Tourette’s syndrome has traditionally been classified among the OCRDs. Some patients and their advocates have preferred that it be classified as a neurological, rather than a psychiatric, disorder. This is because they do not wish to be affected by the stigma sometimes associated with an OCRD psychiatric diagnosis. Dan Stein points out that in resisting the OCRD diagnosis, these patients and their advocates are implicitly reinforcing stigmatization for those who have OCRD psychiatric diagnoses. (This is what Hilde Lindemann (in Nelson 2001) calls a “hostage taking” identity, and in Chapter 23 in this volume I explore a similar situation with the Asperger’s diagnosis.) DSM-5 has gone with the wishes of these patients and their advocates, classifying Tourette’s with neurodevelopmental disorders such as attention-deficit hyperactivity disorder (ADHD) and autism. On the other hand, ICD-11 classifies Tourette’s in both categories—OCRD and neurodevelopmental disorders. Tourette’s has considerable comorbidity with both obsessive-compulsive disorder and ADHD, and has been effectively treated with medications and cognitive-behavioral therapy. Thus there is evidence in favor of keeping the traditional classification.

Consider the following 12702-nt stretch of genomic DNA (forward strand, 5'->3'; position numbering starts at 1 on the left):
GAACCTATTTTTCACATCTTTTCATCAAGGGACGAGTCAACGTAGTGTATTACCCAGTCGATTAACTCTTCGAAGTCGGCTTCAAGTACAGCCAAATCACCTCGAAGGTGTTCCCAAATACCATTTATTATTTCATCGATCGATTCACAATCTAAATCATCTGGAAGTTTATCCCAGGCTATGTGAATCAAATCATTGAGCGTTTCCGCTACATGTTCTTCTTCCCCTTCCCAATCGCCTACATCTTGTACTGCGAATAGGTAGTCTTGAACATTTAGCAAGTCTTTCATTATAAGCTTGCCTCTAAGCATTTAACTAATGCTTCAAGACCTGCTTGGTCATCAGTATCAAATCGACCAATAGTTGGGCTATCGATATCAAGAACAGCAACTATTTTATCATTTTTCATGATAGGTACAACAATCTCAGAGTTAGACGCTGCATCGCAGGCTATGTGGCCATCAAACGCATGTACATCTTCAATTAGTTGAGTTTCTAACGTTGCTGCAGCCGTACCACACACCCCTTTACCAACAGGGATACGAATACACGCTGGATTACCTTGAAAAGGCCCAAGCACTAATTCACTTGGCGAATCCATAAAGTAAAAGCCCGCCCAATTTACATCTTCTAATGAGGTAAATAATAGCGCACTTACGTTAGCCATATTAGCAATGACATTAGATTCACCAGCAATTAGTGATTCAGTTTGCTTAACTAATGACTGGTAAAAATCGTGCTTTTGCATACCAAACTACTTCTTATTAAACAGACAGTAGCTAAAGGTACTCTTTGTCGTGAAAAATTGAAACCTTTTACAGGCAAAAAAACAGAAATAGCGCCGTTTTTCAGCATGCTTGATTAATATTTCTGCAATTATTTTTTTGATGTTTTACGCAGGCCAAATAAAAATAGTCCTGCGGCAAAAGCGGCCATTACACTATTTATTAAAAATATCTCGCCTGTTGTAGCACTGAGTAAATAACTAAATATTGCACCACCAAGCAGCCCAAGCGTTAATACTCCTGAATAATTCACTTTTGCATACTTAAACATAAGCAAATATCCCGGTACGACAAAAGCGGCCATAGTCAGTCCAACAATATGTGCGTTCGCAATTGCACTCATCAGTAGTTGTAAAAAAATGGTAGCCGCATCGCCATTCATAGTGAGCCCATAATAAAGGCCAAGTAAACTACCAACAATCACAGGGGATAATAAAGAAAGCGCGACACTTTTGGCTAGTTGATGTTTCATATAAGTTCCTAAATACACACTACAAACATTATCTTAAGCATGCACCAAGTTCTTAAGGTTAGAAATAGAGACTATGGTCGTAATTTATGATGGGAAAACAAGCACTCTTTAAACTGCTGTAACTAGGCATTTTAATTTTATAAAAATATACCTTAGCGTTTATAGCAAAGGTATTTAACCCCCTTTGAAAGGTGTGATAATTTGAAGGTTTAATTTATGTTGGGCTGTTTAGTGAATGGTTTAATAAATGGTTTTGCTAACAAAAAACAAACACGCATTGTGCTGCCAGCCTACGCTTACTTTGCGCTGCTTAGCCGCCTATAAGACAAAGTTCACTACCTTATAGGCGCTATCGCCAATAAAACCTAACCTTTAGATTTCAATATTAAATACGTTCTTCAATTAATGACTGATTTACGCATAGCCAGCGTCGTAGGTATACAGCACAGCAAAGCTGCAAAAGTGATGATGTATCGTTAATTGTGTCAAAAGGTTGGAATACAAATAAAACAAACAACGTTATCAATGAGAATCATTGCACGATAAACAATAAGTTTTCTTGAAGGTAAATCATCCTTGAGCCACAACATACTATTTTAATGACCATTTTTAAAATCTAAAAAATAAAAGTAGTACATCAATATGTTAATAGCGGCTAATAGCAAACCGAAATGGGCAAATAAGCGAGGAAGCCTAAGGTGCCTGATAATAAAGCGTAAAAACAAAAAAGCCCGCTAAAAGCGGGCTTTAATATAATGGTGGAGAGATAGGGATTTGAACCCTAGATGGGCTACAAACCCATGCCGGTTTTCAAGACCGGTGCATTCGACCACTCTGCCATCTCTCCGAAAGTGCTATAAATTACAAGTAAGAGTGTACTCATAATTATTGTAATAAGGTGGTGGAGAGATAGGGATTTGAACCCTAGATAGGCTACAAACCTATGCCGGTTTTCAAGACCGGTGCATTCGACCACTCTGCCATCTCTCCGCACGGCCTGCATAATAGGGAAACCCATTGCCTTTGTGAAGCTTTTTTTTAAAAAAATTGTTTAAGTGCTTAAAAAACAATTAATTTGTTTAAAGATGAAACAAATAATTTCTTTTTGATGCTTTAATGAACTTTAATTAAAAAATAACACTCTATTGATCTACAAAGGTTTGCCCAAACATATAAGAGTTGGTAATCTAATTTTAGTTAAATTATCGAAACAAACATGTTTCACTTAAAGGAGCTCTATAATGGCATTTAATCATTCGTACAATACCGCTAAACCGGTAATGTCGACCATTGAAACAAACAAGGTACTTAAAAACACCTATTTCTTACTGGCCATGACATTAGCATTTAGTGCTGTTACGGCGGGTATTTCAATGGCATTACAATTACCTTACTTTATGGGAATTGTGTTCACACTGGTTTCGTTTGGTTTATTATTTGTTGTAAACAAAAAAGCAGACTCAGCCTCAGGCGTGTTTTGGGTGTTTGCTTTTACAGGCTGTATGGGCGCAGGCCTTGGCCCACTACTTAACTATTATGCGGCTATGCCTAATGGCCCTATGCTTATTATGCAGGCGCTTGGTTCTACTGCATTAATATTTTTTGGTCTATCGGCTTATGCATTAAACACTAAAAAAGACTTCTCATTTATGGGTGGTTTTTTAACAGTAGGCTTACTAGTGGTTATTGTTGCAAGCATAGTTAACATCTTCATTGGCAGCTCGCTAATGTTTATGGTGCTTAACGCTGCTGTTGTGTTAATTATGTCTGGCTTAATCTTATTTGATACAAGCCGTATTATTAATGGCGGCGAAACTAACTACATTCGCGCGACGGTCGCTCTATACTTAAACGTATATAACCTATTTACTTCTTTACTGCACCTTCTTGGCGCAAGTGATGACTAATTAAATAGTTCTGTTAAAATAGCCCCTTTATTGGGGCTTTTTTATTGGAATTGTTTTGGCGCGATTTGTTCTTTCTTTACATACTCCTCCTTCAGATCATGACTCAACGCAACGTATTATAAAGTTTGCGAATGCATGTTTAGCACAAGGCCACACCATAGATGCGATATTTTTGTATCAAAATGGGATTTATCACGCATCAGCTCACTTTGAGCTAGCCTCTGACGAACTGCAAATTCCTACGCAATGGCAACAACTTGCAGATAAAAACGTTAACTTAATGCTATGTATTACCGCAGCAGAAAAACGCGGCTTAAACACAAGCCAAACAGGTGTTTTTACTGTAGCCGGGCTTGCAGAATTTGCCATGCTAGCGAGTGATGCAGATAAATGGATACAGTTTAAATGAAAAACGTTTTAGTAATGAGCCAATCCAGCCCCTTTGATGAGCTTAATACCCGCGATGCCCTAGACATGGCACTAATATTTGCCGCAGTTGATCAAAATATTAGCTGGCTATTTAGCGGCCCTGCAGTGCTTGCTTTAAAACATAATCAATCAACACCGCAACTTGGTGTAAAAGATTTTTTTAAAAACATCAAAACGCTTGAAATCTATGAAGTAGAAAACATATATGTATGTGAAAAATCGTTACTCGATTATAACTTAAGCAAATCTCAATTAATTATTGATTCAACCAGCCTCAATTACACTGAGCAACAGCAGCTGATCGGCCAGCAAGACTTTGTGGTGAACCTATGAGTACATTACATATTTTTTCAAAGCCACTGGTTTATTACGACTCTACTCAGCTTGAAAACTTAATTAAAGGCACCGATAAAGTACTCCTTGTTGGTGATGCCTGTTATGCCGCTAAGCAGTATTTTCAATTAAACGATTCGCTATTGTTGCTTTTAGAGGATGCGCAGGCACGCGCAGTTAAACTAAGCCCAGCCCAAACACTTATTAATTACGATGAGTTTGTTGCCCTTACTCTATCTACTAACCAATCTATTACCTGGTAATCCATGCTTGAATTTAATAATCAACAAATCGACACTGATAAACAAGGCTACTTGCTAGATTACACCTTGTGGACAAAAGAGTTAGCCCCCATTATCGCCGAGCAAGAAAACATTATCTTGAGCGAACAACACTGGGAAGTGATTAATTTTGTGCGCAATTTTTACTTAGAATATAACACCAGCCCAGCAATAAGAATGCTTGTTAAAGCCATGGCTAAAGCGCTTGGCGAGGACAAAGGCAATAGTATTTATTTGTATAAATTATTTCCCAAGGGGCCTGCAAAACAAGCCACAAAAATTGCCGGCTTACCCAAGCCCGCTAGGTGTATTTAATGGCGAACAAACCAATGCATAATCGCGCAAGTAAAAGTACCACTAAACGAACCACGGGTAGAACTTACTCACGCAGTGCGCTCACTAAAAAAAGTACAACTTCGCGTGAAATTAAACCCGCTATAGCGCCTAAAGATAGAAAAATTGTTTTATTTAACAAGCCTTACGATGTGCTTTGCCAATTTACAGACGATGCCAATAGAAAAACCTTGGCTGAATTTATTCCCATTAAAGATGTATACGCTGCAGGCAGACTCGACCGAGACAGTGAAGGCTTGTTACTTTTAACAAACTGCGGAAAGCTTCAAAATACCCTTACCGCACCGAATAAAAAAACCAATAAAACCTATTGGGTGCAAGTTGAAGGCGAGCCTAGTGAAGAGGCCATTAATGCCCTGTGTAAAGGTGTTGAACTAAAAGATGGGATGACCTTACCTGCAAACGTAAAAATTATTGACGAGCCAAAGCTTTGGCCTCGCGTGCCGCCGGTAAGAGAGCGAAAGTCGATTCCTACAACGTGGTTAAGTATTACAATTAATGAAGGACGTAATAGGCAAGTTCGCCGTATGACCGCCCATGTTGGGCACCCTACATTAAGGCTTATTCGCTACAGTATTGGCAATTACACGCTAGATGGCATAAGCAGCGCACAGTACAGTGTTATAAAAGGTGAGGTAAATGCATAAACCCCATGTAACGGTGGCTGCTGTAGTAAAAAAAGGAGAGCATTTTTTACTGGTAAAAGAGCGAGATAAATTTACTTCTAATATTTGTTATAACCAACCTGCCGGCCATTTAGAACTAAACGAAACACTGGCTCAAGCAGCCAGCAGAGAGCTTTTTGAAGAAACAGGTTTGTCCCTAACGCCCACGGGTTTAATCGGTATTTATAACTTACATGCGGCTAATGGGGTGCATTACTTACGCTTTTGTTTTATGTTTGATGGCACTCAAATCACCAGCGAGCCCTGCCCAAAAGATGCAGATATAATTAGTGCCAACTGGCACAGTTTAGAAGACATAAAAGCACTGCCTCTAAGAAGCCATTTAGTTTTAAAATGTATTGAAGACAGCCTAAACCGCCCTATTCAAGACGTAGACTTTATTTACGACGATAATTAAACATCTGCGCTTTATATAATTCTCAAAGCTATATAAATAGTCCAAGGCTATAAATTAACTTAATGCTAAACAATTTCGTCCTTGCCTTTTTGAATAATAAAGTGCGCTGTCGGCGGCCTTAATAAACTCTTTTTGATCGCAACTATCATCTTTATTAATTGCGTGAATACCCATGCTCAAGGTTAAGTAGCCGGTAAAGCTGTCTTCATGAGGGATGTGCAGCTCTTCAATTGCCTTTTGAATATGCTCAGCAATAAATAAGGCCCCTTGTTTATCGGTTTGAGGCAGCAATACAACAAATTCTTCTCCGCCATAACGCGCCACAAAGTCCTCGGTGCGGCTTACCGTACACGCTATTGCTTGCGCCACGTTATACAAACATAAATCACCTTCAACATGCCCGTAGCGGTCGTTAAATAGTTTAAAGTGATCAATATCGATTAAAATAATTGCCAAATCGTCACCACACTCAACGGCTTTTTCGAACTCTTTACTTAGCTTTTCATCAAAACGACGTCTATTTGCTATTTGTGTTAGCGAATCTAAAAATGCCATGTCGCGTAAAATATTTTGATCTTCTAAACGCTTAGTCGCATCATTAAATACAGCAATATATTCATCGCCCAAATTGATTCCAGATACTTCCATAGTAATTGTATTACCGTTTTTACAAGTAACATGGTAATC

9.6 “An integrative approach”